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Have you ever wanted a raise enough to ask for it? On the surface, that may sound like a silly question. But according to Kate Ashford at Forbes, often the biggest obstacle between a worker and a raise is an unwillingness to be assertive and ask. She cites a pair of different studies that indicate: 1) about 2/3 of employees who ask for a pay raise get it and 2) over 50% of workers don't ask at all. Those stats are indicative of several interesting social trends related to harbored fears with regard to talking about money.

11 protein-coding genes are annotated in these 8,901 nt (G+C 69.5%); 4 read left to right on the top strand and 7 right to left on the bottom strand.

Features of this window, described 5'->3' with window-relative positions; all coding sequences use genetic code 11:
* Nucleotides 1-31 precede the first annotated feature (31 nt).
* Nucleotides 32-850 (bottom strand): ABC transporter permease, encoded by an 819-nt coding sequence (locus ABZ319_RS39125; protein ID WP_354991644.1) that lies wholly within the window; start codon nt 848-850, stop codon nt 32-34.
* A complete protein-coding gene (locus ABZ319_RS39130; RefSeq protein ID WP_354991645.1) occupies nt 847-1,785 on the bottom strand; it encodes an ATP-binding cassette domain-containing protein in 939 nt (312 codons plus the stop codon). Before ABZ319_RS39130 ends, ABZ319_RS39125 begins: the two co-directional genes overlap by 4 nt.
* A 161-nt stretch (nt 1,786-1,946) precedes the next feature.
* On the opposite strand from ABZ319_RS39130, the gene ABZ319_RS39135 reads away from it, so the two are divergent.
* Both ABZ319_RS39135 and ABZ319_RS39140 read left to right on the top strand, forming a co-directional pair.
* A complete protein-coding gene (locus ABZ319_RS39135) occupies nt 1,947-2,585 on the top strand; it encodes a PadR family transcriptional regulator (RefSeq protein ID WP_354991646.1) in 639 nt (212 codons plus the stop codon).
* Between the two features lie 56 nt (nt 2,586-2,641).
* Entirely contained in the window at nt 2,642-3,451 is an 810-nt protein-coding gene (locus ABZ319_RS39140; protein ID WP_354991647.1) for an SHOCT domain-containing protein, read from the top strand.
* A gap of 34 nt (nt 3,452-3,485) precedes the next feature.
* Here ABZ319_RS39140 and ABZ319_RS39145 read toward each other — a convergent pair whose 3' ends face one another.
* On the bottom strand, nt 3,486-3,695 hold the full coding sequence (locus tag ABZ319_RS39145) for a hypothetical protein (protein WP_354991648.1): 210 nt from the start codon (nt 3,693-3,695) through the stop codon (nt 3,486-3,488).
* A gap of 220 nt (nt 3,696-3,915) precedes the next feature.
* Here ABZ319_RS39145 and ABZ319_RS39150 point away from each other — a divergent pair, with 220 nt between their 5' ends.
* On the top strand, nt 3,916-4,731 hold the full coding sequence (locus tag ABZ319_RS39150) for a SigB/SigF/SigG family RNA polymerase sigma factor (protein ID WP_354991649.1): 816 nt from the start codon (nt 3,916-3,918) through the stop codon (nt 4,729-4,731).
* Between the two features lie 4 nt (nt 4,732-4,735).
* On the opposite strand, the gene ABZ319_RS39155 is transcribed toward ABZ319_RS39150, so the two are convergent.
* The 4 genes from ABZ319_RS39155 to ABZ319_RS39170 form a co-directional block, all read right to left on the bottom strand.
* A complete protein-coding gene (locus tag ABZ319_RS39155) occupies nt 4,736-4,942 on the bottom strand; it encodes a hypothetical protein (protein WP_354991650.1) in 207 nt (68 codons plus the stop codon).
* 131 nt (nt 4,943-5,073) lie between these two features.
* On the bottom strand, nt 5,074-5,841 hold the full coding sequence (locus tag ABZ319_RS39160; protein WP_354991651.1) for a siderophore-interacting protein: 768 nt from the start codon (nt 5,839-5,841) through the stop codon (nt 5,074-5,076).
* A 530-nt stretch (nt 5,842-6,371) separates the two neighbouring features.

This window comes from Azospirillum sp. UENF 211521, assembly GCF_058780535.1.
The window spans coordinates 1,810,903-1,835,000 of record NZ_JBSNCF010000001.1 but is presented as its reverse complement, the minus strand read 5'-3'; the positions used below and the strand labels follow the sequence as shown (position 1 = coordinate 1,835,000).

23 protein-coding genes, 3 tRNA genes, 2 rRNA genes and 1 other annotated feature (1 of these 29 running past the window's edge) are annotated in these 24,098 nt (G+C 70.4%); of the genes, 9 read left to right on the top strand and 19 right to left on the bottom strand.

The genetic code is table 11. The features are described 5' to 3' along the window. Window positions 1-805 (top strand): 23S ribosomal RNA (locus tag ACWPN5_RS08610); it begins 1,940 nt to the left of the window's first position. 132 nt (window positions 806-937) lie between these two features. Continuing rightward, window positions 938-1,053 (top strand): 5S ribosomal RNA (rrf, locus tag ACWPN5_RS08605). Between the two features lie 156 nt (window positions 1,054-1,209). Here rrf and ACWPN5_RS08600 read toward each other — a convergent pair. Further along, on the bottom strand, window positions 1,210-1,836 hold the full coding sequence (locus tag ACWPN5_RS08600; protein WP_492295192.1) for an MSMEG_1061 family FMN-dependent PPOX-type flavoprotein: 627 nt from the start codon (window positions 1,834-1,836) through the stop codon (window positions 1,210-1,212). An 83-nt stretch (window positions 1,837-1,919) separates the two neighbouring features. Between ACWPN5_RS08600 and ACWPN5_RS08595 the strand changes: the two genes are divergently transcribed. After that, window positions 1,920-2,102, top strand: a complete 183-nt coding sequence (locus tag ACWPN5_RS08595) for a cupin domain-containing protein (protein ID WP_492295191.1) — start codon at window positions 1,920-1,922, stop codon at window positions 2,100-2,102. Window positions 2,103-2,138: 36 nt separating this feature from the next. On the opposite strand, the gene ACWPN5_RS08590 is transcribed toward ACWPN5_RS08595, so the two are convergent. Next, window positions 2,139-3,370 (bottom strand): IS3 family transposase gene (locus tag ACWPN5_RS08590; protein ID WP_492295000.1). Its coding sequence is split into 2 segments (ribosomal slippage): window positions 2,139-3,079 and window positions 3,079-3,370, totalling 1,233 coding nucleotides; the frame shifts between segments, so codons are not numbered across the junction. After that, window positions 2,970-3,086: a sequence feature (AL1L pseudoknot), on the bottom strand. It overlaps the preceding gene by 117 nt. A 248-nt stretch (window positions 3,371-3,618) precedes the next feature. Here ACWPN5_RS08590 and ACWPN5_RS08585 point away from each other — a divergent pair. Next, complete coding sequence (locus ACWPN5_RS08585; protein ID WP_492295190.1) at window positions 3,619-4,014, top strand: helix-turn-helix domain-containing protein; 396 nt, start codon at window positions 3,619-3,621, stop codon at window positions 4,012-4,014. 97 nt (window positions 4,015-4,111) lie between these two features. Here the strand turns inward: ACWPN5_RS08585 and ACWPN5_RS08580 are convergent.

What's the Big Idea?
A co-worker who had previously supervised college students working part-time recently told me that 9 in 10 of the young people she interviewed neglected to ask what she felt was a hugely important question: "How much will I be making?" It's evident there exists a sort of cultural stigma related to discussing personal finance in the workplace. But positioning yourself for success requires shedding those apprehensions. Whether it's in asking for a raise or negotiating your salary, be bold and be tactful. A diplomatic meeting with your boss may or may not end in an uptick in your pay, but a well-strategized approach can only do you good in the long run.
In her article, Ashford offers suggestions about the timing and tactics of a pay raise request. Give her article (linked below) a read and let us know what you think.
Read more at Forbes
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